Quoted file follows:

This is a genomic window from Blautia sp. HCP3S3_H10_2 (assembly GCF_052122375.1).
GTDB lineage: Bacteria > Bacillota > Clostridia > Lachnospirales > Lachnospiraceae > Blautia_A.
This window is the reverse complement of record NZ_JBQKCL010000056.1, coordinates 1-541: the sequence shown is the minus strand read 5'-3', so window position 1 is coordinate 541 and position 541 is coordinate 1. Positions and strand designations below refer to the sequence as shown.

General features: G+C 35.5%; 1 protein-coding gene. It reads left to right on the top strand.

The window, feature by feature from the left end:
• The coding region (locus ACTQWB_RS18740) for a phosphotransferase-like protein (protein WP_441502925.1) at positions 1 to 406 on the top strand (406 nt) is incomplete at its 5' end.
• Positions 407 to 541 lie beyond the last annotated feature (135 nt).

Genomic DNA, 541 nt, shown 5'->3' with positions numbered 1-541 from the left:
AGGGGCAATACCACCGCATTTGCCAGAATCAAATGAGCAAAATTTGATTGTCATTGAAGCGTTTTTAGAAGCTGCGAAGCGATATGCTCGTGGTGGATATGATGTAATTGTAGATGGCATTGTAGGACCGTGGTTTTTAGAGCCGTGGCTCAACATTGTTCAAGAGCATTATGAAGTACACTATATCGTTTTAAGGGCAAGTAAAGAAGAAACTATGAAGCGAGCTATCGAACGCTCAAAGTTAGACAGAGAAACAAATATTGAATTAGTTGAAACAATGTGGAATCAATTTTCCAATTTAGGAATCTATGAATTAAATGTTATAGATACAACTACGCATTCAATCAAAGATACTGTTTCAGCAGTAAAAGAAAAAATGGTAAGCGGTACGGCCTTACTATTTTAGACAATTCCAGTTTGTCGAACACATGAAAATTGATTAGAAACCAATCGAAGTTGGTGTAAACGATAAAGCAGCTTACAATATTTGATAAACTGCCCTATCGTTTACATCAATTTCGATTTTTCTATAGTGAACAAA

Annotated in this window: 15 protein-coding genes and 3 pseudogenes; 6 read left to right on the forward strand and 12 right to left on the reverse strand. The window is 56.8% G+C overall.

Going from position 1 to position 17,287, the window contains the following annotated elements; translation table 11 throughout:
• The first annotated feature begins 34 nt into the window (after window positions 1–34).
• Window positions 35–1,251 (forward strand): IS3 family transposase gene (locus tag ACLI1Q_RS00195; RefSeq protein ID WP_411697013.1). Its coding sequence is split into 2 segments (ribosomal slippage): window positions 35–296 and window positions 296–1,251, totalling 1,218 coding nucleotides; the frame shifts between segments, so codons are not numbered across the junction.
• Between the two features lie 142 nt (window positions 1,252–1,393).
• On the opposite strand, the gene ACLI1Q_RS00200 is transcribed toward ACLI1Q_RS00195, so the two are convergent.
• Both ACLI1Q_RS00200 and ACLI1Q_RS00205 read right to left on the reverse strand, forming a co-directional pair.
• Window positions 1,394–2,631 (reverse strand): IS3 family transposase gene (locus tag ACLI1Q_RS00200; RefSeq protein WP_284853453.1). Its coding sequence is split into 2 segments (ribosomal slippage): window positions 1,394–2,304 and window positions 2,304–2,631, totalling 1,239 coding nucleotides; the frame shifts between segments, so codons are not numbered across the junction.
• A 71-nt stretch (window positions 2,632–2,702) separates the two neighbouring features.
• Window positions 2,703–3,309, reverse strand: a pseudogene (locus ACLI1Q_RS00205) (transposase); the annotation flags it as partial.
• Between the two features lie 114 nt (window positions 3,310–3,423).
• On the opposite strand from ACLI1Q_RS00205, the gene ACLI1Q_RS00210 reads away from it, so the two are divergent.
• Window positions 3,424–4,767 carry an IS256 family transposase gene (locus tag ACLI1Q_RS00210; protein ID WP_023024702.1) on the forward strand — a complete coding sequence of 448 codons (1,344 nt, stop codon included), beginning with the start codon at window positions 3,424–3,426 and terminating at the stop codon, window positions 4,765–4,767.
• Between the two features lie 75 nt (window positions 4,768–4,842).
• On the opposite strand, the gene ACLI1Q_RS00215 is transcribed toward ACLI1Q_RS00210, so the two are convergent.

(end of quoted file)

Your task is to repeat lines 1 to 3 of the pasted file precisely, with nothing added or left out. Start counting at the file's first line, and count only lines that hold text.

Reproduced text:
This is a genomic window from Blautia sp. HCP3S3_H10_2 (assembly GCF_052122375.1).
GTDB lineage: Bacteria > Bacillota > Clostridia > Lachnospirales > Lachnospiraceae > Blautia_A.
This window is the reverse complement of record NZ_JBQKCL010000056.1, coordinates 1-541: the sequence shown is the minus strand read 5'-3', so window position 1 is coordinate 541 and position 541 is coordinate 1. Positions and strand designations below refer to the sequence as shown.